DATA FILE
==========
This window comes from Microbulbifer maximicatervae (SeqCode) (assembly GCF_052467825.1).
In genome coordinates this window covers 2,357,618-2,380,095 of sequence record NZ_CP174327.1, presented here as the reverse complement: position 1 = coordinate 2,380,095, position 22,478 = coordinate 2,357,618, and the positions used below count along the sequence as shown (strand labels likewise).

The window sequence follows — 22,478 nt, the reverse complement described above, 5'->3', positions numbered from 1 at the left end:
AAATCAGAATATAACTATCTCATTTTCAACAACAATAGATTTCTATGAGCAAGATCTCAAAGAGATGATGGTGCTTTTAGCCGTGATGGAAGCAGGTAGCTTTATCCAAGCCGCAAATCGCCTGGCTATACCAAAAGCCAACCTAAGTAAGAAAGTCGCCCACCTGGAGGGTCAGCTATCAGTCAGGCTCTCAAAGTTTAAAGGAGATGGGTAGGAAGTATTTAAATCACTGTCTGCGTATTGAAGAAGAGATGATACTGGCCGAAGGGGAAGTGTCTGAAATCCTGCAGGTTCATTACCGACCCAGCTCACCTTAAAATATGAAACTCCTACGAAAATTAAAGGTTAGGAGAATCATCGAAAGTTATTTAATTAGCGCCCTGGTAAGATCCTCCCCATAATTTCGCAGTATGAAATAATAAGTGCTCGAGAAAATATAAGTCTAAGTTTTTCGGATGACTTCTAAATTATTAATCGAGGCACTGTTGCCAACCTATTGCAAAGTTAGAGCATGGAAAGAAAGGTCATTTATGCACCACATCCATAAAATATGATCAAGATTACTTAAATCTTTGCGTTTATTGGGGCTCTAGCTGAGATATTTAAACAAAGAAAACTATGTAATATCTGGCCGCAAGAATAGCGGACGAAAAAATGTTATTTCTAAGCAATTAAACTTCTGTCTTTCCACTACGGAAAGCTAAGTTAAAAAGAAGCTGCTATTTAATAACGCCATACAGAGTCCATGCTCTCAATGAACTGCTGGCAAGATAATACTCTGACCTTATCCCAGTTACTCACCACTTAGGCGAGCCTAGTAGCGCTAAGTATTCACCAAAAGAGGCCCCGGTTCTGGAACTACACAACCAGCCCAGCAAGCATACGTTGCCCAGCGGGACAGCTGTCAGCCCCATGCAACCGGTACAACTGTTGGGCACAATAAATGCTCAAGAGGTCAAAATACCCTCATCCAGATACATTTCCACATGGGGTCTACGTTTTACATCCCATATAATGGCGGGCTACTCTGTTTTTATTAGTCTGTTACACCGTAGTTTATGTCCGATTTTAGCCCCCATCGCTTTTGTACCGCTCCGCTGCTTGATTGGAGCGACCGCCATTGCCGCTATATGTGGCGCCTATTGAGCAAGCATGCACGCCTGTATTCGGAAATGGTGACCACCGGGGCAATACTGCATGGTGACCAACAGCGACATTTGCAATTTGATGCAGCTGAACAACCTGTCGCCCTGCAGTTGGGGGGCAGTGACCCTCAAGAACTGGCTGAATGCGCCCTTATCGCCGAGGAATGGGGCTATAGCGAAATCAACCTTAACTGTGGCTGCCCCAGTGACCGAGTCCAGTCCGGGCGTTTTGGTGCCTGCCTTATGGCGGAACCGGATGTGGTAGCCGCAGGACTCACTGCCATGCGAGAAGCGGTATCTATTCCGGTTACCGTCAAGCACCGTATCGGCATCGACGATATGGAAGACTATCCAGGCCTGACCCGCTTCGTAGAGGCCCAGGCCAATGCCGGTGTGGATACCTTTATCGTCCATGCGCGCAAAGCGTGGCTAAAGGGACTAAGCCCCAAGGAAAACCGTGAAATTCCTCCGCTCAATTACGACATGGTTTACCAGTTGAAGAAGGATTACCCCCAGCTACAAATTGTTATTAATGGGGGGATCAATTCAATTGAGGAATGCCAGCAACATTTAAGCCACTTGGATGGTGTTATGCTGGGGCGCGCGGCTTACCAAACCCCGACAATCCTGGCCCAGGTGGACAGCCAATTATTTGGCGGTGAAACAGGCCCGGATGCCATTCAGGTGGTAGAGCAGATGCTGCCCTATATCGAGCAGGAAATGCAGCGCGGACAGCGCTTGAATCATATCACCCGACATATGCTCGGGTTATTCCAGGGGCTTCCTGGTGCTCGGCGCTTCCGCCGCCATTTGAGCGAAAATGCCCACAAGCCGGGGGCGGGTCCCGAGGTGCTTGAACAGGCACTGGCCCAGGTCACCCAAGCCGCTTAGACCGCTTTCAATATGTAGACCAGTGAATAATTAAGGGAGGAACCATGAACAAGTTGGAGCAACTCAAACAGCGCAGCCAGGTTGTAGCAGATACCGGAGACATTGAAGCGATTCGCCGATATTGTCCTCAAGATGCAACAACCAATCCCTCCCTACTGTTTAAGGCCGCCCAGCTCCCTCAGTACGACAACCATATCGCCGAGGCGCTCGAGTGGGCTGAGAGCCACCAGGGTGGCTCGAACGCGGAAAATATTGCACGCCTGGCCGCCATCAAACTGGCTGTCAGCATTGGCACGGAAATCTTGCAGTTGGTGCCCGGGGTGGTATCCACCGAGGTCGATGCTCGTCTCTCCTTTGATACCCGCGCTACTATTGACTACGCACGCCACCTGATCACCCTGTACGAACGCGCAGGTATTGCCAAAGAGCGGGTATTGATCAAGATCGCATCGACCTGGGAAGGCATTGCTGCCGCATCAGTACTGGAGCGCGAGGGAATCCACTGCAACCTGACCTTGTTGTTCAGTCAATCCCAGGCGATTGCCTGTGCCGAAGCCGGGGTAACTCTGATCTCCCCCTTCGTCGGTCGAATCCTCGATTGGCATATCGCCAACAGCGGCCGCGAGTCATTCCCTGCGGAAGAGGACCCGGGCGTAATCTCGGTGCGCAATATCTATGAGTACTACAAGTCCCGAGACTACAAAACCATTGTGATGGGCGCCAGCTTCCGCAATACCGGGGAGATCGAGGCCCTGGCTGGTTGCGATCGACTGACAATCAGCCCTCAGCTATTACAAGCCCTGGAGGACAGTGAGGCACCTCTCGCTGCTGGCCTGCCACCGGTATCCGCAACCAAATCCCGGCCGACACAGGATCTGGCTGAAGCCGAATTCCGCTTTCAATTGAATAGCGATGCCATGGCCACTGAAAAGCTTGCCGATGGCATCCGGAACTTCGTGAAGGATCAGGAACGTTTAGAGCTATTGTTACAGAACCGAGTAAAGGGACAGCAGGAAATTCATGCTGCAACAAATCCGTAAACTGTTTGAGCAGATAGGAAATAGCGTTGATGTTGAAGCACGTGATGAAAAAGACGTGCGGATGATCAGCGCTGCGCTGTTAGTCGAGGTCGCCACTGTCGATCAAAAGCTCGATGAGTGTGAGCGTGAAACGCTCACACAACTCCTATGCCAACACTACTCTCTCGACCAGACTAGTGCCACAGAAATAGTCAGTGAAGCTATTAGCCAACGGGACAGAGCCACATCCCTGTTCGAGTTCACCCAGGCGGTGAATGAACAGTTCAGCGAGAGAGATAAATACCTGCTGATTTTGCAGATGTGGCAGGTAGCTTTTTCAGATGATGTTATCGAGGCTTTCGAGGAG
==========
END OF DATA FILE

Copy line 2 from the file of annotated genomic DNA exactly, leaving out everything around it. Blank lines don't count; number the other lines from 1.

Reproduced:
In genome coordinates this window covers 2,357,618-2,380,095 of sequence record NZ_CP174327.1, presented here as the reverse complement: position 1 = coordinate 2,380,095, position 22,478 = coordinate 2,357,618, and the positions used below count along the sequence as shown (strand labels likewise).